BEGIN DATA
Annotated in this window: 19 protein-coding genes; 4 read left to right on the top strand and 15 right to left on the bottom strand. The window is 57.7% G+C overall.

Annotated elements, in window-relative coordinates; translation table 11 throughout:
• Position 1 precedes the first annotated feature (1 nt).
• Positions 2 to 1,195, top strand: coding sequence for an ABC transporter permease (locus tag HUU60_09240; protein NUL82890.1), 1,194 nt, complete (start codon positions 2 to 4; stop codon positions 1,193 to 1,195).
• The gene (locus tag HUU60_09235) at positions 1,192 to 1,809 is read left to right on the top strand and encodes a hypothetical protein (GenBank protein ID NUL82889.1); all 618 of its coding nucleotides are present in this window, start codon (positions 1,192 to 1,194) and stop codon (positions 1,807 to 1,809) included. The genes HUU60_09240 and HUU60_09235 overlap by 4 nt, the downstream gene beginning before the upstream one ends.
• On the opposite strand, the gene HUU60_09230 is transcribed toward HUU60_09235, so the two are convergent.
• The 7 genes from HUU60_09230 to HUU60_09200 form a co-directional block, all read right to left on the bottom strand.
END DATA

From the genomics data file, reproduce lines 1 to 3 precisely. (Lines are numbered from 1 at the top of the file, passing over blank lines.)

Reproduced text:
Annotated in this window: 19 protein-coding genes; 4 read left to right on the top strand and 15 right to left on the bottom strand. The window is 57.7% G+C overall.

Annotated elements, in window-relative coordinates; translation table 11 throughout:
• Position 1 precedes the first annotated feature (1 nt).